In The Crucifixion of Sign Language, David Call’s work manifests the faults with not only religious aversion itself, but also the ethic moral value system inherited from it. This artwork I consider a further development, his ideas concerning religion, particularly the idea that be presented in language morality that is the inversion of a true, noble language resurrection. One of the most important of his ideas is that 85% of people (delegates) who have voted to kill sign language are religious and have made Deaf people nihilistic and feebleminded and mocked their inherent rights to sign language. Crucifixion symbolizes resurrection; The Crucifixion of Sign Language symbolizes the language and culture resurrection.
I was really intrigued by how David Call, in this artwork, is able to show the tension in traditional values of the Deaf people amidst a time of cultural and historical change. The artwork illustrates this time of great cultural change of the Deaf people in its depiction of The Crucifixion of Sign Language coming into Deafhood—the cultural resurrection—and finding their social place within their sign language. Not only that, but also Deaf people’s rights to sign language as their language are recognized as the rewards in the Deafhood, leading to their resurrection in personal and cultural levels. David Call illustrates the life of the sign language through art and storytelling.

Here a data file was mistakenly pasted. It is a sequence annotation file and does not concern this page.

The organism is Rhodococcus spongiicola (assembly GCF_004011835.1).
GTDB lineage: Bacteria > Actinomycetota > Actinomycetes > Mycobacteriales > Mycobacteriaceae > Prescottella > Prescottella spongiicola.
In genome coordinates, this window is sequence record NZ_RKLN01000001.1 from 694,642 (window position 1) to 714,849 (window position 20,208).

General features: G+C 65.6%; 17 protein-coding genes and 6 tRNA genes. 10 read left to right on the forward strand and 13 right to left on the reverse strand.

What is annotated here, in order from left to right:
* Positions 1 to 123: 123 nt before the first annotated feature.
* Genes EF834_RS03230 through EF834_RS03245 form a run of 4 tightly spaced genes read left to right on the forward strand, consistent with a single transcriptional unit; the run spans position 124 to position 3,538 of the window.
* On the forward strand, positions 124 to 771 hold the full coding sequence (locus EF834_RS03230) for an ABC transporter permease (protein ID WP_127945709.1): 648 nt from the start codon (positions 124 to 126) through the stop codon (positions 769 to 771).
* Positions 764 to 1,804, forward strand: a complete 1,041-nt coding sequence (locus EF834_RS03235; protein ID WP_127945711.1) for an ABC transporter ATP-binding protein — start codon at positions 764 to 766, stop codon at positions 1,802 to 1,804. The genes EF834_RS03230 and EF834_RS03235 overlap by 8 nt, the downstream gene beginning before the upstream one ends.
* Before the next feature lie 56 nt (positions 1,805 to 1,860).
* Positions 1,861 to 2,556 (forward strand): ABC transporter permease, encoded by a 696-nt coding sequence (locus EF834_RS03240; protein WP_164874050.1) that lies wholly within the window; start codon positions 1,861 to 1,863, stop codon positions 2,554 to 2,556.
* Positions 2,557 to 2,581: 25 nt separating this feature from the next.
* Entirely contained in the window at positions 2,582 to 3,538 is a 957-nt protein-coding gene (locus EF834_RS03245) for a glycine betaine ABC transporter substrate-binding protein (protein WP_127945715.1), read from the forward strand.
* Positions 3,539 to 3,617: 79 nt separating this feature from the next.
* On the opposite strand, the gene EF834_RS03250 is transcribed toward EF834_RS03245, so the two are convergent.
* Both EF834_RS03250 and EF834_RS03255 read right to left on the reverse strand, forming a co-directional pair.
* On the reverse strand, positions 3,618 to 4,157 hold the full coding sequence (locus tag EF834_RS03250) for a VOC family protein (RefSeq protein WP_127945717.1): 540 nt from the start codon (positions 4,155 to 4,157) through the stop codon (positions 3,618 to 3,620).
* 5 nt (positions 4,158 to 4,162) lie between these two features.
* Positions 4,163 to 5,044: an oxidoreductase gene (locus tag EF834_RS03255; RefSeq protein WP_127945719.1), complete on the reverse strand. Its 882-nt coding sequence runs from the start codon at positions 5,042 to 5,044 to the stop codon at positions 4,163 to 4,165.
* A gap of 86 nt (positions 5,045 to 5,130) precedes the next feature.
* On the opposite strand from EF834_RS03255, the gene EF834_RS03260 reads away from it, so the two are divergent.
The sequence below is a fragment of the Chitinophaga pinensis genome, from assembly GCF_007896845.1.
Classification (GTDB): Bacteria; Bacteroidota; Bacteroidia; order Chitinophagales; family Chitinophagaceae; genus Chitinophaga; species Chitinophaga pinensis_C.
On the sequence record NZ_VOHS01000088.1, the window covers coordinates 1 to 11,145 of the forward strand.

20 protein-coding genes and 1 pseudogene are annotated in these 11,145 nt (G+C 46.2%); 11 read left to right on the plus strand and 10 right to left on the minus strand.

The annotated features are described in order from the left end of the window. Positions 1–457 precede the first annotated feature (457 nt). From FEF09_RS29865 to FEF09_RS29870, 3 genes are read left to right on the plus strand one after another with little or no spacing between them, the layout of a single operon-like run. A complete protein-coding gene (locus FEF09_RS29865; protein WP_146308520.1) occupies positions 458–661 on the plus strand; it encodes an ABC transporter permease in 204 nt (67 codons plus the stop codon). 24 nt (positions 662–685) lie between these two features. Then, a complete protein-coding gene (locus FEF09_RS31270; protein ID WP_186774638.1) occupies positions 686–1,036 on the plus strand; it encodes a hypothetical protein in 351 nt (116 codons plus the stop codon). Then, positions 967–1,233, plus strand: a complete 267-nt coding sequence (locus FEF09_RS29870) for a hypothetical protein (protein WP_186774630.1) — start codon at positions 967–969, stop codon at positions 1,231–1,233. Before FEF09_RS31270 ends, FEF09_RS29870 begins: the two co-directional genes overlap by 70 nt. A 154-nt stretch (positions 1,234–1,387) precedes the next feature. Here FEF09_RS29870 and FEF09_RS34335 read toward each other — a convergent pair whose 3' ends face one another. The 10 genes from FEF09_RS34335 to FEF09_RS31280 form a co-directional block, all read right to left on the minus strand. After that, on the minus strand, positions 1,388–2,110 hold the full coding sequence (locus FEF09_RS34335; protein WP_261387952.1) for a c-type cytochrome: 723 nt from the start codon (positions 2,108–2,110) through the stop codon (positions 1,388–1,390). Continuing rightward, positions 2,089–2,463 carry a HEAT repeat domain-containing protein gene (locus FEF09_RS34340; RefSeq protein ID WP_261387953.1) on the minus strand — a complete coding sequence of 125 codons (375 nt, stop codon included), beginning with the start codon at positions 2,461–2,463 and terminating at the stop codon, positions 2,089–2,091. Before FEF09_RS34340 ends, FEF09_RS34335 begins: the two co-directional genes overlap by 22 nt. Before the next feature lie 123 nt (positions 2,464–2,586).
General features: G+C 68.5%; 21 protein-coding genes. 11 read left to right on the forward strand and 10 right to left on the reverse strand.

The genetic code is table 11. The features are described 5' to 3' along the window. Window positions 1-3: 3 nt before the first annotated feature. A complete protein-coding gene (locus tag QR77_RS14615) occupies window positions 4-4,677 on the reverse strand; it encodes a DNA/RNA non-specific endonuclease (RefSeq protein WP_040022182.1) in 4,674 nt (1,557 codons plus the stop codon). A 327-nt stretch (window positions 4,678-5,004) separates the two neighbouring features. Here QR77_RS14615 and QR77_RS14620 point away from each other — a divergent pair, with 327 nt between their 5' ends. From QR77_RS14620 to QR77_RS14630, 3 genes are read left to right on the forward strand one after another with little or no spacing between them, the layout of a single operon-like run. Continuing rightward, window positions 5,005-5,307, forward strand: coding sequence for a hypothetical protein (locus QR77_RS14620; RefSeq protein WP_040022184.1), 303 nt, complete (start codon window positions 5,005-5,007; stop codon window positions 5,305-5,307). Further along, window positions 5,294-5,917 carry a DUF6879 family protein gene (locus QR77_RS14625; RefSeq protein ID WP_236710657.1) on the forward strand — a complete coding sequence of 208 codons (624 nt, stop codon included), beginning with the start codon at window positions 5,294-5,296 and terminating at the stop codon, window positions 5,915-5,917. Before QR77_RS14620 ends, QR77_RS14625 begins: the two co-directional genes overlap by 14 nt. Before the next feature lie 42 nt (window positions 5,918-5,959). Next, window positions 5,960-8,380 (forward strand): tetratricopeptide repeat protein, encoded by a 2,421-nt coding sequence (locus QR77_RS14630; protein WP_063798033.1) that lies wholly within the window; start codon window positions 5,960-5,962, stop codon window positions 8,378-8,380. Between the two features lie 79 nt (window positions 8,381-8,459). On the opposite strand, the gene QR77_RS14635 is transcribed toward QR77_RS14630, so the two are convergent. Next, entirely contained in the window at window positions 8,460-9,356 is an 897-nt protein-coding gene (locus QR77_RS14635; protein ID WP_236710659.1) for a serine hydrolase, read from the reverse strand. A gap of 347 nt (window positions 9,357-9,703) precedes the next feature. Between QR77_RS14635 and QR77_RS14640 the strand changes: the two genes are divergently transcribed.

After the 1880 Milan Resolution forcing all the Deaf people to learn oral articulation and banning their hands to manipulate instead, it is clearly the symbol of a political and power-playing that has steeped into the consciousness of the Deaf people who struggles to survive. As Deaf people are suddenly faced by the language “massacre” by the international invasion of oral education. Deaf people have dealt with the language crucifixion; however, it is not out of hatred or decadence, but for a good reason: to resurrect themselves.
The Deaf people’s will for survival is, as Call asserts in his masterpiece, the most powerful “vital energy” in history, and I am sure Call has admired those who struggled mightily to survive and prevail. The values which ultimately matter are not a prestigious and personal honor but rather a collective responsibility, survival, and preservation of the old ways in ever-changing political and cultural climates.
All those who wish not to renounce life, but to affirm it, all who seek to proclaim a triumphant “yes” to the resurrection of human prosperity, knowledge, and happiness, will find in The Crucifixion of Sign Language an invaluable insights into how the resurrection can be achieved—and into what stands in the way of their being Deaf. Thank you, David Call for providing a thought-provoking art masterpiece. It is not what I have expected, and I continue to be extremely challenged by much of this artwork which is very engaging.
Copyright © Jason Tozier
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